Two Matters Before The ACLU

The sheer diversity of services the ACLU provides to the nation never ceases to amaze me. Here are two examples from their most recent weekly summary on their Blog of Rights, as different from each other as one could imagine:

  1. Louisiana School Board Suspends Sex-Segregation Program:
    Astonishingly, there are still some public school districts that attempt to segregate students by sex and… this is the really offensive part… teach separate curricula to each sex. In the case of the school board in Vermilion Parish, Louisiana, the curricula were structured along stereotypical sex roles in society… circa 1950:

    The evidence showed that RRMS had no adequate justification for the program and that girls and boys were taught differently. For example, teachers gave girls a reading quiz about bracelets and boys a reading quiz about bikes, and assigned The Witch of Blackbird Pond to the girls and Where the Red Fern Grows to the boys, because, as one teacher put it, boys like “hunting” and “dogs,” but girls prefer “love stories.”

    Apart from the absurdity of sex-segregated “separate but equal” education, the ACLU points out the legal problems with this approach:

    The lawsuit argues that the program violates Title IX — the federal law prohibiting sex discrimination in federally-funded educational institutions — and the Constitutional guarantee of Equal Protection.

    After several trips to two federal courts, and a determination by the school board that there was no real interest on the part of parents in preserving the program, the school board voted to discontinue it.

    Honestly, in today’s world, such a program is crazy, and those who instituted it are a few bricks short of a load.

  2. Pretending WikiLeaks Doesn’t Exist: Government Secrecy Reaches Absurdity:
    After several parts of the WikiLeaks release were published in major newspapers around the world, the State Department refused to declassify 23 cables… already published, please understand… which tended to indicate that the real purpose of continued classification was a vain attempt at cover-up:

    Several of the cables describe high-level efforts by the government to pressure Spain and Germany into dropping investigations of the CIA’s torture of detainees. The cables show that the U.S. expended significant diplomatic resources in order to try and guarantee impunity for officials responsible for the abduction and torture of victims including Khaled El-Masri, an entirely innocent German citizen.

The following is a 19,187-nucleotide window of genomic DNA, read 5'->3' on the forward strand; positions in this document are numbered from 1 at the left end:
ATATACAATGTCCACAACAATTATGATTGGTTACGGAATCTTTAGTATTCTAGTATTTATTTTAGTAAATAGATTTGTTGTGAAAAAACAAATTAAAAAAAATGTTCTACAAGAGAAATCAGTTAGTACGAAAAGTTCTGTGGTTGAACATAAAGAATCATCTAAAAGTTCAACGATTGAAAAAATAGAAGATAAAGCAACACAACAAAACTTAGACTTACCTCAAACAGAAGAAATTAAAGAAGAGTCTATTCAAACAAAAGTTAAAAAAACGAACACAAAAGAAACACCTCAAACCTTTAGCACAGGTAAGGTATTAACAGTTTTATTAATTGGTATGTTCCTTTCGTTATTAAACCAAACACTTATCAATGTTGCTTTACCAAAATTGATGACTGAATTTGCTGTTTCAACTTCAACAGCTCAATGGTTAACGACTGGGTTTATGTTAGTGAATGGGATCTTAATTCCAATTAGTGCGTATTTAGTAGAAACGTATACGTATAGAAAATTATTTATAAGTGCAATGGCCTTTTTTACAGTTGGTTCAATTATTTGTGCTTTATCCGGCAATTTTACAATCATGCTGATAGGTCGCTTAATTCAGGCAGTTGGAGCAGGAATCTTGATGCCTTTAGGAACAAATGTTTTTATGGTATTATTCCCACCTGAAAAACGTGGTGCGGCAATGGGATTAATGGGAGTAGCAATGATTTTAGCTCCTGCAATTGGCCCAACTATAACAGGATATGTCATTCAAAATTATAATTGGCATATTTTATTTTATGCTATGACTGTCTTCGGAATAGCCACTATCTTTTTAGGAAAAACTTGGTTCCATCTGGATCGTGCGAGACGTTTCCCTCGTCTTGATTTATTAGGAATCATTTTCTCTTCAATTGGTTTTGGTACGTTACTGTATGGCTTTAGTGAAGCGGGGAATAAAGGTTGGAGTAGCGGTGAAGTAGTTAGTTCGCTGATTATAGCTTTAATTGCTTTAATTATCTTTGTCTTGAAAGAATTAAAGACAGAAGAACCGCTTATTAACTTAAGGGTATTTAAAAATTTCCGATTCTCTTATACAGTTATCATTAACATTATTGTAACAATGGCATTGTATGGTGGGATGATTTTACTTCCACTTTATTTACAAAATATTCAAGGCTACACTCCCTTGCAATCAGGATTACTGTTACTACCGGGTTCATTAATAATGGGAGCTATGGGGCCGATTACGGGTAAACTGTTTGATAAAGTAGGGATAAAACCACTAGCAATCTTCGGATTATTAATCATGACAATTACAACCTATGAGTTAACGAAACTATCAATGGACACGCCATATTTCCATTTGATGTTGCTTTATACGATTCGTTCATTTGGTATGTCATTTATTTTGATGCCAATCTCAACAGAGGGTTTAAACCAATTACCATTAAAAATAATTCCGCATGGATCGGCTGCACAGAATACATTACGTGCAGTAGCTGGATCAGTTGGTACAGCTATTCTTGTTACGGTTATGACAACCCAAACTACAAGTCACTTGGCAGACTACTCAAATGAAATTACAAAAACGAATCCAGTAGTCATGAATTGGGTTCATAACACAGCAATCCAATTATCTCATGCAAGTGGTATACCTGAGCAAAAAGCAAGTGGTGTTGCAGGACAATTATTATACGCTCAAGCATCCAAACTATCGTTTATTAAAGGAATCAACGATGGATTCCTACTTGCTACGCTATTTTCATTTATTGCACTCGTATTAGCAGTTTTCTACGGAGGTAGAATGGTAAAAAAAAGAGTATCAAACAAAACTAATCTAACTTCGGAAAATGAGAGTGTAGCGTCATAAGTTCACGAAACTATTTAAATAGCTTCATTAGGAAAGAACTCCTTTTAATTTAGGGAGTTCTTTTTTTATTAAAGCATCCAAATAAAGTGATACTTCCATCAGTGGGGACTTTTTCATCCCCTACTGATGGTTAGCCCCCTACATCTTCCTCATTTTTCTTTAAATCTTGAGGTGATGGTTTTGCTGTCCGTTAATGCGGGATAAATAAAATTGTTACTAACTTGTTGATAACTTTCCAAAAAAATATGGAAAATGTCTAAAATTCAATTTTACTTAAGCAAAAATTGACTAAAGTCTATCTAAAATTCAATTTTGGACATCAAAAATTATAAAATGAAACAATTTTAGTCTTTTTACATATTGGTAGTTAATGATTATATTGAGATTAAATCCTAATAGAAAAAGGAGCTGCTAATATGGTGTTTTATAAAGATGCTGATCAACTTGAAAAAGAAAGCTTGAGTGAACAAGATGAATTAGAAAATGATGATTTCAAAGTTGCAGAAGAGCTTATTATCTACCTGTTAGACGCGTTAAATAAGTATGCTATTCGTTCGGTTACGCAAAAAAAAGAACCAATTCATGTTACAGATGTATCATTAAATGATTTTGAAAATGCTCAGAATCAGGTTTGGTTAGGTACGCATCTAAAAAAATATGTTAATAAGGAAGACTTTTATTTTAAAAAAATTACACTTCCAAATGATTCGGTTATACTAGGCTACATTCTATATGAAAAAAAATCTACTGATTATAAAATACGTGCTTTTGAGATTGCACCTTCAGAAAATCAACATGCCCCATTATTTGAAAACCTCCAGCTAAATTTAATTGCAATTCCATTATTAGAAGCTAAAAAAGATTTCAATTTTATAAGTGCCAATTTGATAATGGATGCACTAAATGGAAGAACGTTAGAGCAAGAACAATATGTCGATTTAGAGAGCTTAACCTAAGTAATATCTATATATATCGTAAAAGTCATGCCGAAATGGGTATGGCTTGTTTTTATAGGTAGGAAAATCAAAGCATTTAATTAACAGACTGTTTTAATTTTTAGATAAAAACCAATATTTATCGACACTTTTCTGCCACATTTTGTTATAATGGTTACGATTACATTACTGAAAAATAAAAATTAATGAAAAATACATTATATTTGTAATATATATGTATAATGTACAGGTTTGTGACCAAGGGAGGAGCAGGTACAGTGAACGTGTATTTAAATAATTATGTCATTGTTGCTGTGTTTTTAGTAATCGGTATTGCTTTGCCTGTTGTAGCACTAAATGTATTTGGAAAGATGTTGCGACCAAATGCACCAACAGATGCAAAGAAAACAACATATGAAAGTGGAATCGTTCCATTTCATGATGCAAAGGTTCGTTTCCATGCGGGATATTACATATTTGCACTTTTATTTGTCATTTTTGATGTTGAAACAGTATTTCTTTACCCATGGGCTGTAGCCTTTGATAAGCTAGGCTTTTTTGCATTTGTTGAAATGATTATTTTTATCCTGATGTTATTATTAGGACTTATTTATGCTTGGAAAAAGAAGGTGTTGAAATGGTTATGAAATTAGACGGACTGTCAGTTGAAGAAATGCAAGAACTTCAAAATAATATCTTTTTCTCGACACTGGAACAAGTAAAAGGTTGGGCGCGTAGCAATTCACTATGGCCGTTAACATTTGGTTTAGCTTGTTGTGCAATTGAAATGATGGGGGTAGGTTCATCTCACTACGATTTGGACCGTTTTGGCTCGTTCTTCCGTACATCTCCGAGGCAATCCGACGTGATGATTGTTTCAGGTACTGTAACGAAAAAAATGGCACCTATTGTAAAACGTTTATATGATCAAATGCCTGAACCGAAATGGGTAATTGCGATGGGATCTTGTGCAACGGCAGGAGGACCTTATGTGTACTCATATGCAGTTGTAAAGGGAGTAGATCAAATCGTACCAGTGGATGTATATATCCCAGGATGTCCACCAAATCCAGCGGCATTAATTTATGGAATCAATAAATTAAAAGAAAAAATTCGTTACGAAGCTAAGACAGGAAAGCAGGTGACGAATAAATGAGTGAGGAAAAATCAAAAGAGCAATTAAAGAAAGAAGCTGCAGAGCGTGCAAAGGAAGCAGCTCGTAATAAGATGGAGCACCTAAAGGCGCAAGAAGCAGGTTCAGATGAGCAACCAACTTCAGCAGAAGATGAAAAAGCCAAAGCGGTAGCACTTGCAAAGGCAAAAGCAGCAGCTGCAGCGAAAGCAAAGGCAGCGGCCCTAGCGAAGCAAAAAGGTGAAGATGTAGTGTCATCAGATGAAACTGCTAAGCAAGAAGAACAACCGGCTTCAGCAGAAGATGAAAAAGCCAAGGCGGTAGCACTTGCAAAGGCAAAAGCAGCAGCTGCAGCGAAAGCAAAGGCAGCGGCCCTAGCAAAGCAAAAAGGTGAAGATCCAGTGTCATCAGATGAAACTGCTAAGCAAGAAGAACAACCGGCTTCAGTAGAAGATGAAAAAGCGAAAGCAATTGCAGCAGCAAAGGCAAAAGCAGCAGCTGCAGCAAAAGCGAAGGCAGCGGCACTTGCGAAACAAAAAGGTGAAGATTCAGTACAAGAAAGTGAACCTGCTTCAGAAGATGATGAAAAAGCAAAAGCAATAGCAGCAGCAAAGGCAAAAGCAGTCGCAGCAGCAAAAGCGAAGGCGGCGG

The ACLU, of course, sent a FOIA request to the State Department requesting declassification of the 23 cables, presumably for use by El-Masri’s defense attorneys in the face of the Obama administration’s unceasing “state secrets” arguments for refusing information. How did the State Department respond?

    They IGNORED the ACLU’s FOIA request. That’s right. They ignored it.

    So the ACLU has filed a lawsuit. Is this all about the case of one alleged CIA torture victim? No:

    In spite of the cables’ widespread availability, the government has continued to maintain that documents released by WikiLeaks and published by national and international newspapers are classified. The government’s decision to cling to a legal fiction rather than conform its secrecy regime to reality has led to absurd consequences. Congressional Research Service (CRS) analysts are blocked by the Library of Congress from using these widely available documents, even as Congress relies on CRS reports to inform new legislation. The Air Force blocked the entire websites of the New York Times and other major media outlets that posted the leaked cables. Perhaps the most troubling consequence of the government’s adamant refusal to incorporate common sense into its secrecy regime is that lawyers for Guantánamo detainees have been barred from reading or discussing leaked documents concerning their clients, even though these documents are posted on the websites of major national and international newspapers and available to anyone in the world. The government has gone so far as to claim it is unable to comply with a court order that it provide guidance to lawyers representing Guantánamo detainees regarding how the lawyers may use those documents that are already publicly available.

    This is nuts. This is not even a Nixonian “modified limited hang-out”; this is a cover-up that covers up exactly nothing.

If you have a few bucks to spare, you might donate to the ACLU. Needless to say, they aren’t supported by any government grants :-), and legal efforts are expensive. And without them, our Bill of Rights isn’t worth the parchment it’s inscribed on.

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  • MandT  On Monday June 13, 2011 at 12:49 pm

    We heard that Sarah Plain is anti RRMS beause they chose to teach girly girls about bracelets rather than tiaras and was thus teaching about gaydom in the classroom. Is that true?

    • Steve  On Monday June 13, 2011 at 12:54 pm

      MandT – 😀

      I don’t follow the adventures of Sarah Palin, so I couldn’t tell you if it’s true. But if it is, it’s not only orientationist but also classist!

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